Peru is also a country with very high amounts of terrorism acts and inner-city violence. A communist group is trying to over through the current Peruvian government, and by doing so, is often causing a civil war within the country. Due to this, the citizens of Peru are often exposed to severe amounts of violence and they get to not only live in a war filled country, but they get to see first-hand some of the effects of war. This type of violence causes a lot of women to develop PTSD. This PTSD prevalence is due to the social power and political power making it worse for all citizens in Peru. Peru is also prone to natural disaster’s due to its location in the world. After an 8.0 magnitude earthquake struck Peru, a lot of the Peruvian citizens were left with PTSD after losing fresh water, food, shelter, being separated from family members, and even the death of close friends or family. This PTSD stemmed from not having enough structural support as a country to be able to survive without serious struggle after a disaster such as this one. This is impacted by structural and political power, because the government should have planned for instances like this and had some kind of plan instead of letting all of these people struggle without fresh food, water and shelter.
We see that PTSD effects the women’s mental health, emotional health, psychological health, and has effects on the infants’ health during pregnancy. In terms of the earthquake, these people were left with food and water shortages too, which can also effect a person’s physical health- only adding more stress to the current PTSD diagnosis or symptomology. They are also regions in Peru with the most abused females in the world, and they have no mental health services available to them, making this a serious public health issue. Women in Peru’s society are constantly seen as less than the men in society. All of these are components of societal structures, cultural structures political structures and environmental structures. I can definitely see that in Peru, cultural, political and social structures are deeply embedded with inequality towards women, not giving them the same support, access, education or health treatment that men would be able to easily acquire, which is why I chose the critical medical anthropological approach. “Critical medical anthropology advocates took a materialist approach – one that prioritized the examination of power structures that underlay dominant cultural constructions and questioned the ways in which power” (Singer & Erickson 2013.) I think this quote is perfect, because the issues in Peru that lead to these PTSD diagnoses are power structures. Whether that ‘power’ be literal like the government or figurative, as in the men who hold all of the power socially, it definitely makes you question the way in which ‘power’ is playing against the women in Peru. PTSD is absolutely a social, political and cultural problem that plays an outstanding role in the health of women in Peru.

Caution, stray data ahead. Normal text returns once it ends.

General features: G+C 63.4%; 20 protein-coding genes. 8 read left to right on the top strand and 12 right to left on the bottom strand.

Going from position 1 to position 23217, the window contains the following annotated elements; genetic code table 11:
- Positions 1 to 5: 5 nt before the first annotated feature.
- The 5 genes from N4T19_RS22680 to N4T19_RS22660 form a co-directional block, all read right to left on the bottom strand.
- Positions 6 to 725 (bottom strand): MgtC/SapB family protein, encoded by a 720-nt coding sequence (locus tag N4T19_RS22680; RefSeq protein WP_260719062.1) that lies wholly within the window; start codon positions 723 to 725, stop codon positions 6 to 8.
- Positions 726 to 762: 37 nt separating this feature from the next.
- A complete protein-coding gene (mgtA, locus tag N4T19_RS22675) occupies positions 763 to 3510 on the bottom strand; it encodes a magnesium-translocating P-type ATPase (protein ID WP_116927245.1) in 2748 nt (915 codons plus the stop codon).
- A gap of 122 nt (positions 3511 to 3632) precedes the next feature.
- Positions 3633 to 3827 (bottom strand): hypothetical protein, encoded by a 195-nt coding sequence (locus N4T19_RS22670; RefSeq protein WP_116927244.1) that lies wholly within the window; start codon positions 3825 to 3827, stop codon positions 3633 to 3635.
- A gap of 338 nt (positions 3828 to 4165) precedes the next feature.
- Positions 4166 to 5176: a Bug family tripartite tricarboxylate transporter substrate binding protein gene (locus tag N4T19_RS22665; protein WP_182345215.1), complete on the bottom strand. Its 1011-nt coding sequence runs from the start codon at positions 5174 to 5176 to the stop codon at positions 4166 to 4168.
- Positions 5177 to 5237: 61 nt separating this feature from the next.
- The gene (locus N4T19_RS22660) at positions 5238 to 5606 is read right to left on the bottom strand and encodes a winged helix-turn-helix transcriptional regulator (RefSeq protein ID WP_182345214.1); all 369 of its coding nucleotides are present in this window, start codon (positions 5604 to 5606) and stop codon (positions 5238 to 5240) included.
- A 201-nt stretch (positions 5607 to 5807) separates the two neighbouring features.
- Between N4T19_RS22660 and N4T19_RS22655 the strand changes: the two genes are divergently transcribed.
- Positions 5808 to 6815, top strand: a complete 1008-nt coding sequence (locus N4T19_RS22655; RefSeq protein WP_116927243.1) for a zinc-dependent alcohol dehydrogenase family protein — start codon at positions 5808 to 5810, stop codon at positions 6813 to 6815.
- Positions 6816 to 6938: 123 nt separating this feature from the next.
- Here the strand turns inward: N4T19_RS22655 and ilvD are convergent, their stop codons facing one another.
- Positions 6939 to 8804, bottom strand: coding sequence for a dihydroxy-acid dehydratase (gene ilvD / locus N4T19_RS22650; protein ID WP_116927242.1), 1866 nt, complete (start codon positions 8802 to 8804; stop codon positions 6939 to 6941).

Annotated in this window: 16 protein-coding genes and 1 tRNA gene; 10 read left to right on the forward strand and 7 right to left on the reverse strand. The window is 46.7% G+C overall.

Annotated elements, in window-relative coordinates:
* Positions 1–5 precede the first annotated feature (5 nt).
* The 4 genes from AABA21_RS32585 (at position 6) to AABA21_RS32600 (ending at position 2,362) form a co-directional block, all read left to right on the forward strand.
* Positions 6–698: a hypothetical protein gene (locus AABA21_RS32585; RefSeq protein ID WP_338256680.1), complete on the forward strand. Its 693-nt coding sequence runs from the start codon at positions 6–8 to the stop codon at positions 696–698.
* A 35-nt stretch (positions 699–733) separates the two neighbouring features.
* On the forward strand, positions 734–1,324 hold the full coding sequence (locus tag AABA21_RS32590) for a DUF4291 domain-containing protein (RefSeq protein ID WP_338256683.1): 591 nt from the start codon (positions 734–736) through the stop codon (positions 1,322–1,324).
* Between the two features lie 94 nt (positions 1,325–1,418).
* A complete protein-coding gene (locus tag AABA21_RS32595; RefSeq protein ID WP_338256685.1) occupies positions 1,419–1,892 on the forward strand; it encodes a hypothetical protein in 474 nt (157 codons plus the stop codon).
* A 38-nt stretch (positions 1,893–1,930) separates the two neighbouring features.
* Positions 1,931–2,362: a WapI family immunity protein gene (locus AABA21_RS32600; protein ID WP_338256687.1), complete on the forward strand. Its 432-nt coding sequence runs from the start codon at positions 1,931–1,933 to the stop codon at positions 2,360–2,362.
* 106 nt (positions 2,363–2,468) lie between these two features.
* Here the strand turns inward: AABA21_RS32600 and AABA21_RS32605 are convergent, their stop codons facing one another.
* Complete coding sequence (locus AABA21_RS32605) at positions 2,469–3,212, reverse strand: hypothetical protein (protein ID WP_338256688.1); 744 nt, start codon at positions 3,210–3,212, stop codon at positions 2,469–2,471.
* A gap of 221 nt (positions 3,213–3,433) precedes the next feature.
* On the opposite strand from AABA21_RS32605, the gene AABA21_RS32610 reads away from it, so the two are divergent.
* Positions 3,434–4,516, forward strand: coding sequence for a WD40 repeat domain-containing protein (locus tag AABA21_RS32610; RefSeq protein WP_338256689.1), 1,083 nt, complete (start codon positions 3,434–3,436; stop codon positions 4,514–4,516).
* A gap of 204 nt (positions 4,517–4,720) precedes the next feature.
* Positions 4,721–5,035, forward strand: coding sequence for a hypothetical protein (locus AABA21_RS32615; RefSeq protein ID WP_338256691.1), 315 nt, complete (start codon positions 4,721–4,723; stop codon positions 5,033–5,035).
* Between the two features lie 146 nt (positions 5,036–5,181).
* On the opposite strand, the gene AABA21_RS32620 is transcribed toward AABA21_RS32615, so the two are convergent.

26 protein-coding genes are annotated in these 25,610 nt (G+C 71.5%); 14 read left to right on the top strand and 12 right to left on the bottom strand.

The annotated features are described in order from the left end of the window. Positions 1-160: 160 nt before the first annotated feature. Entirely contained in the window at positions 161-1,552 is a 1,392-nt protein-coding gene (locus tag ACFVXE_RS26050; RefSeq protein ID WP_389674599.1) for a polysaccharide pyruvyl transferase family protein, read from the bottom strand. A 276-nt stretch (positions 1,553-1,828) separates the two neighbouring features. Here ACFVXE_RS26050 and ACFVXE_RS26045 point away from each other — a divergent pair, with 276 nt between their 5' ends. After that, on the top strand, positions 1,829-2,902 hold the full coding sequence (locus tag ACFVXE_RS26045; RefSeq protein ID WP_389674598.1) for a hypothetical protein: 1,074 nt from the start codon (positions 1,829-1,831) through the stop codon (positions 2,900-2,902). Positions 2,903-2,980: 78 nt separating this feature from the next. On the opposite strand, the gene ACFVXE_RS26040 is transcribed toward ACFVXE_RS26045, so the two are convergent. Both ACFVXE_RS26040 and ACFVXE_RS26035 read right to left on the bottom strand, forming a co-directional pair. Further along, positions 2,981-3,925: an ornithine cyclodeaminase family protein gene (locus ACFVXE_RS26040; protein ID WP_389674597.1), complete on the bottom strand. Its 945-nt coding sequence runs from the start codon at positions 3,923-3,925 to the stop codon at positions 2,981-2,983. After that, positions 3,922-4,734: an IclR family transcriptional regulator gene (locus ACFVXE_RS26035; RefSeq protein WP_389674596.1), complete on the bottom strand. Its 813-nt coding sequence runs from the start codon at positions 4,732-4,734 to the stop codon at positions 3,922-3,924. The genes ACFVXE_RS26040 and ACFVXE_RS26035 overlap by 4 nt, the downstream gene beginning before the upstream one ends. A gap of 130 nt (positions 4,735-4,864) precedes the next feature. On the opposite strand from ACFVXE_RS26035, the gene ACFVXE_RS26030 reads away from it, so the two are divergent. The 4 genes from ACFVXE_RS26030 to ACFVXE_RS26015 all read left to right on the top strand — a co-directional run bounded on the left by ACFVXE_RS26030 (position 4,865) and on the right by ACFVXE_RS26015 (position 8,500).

Bonnefoy, Josiane, et al. “Constructing the Evidence Base on the Social Determinants of Health: A Guide.” National Institute for Health and Clinical Excellence, Nov. 2007
Cairo, Javier B., et al. “The Prevalence of Posttraumatic Stress Disorder Among Adult Earthquake Survivors in Peru.” Cambridge University Press, Disaster Medicine and Public Health Preparedness , 1 Apr. 2013, www.cambridge.org/core/journals/disaster-medicine-and-public-health-preparedness/article/prevalence-of-posttraumatic-stress-disorder-among-adult-earthquake-survivors-in-peru/07E3858207AB8B9F596D6DD93CE0DE21.
Elo, Irma T. “Utilization of Maternal Health-Care Services in Peru: the Role of Women’s Education.” Health Transition Review, vol. 2, no. 1, 1992, pp. 49–69. JSTOR, JSTOR, www.jstor.org/stable/40652032.
Levey, Elizabeth J., et al. “Trauma Exposure and Post-Traumatic Stress Disorder in a Cohort of Pregnant Peruvian Women.” The National Center for Biotechnology Information, U.S. National Library of Medicine, 13 Sept. 2017, www.ncbi.nlm.nih.gov/pmc/articles/PMC5849493/.
Rondon, Marta B. “Peru: Mental Health in a Complex Country.” International Psychiatry , vol. 6, no. 1, Jan. 2009.
Singer, M., & Erickson, P. I. (2013). A companion to medical anthropology. Chichester [England: Wiley-Blackwell.
Wilkinson, Richard, and Michael Marmot. “Social Determinants of Health: The Solid Facts.” Anthropology MSU, World Health Organization, 2003, anthropology.msu.edu/anp270-us18/files/2015/05/Soc-Determs-of-Hlth-the-solid-facts-WHO-2003.pdf.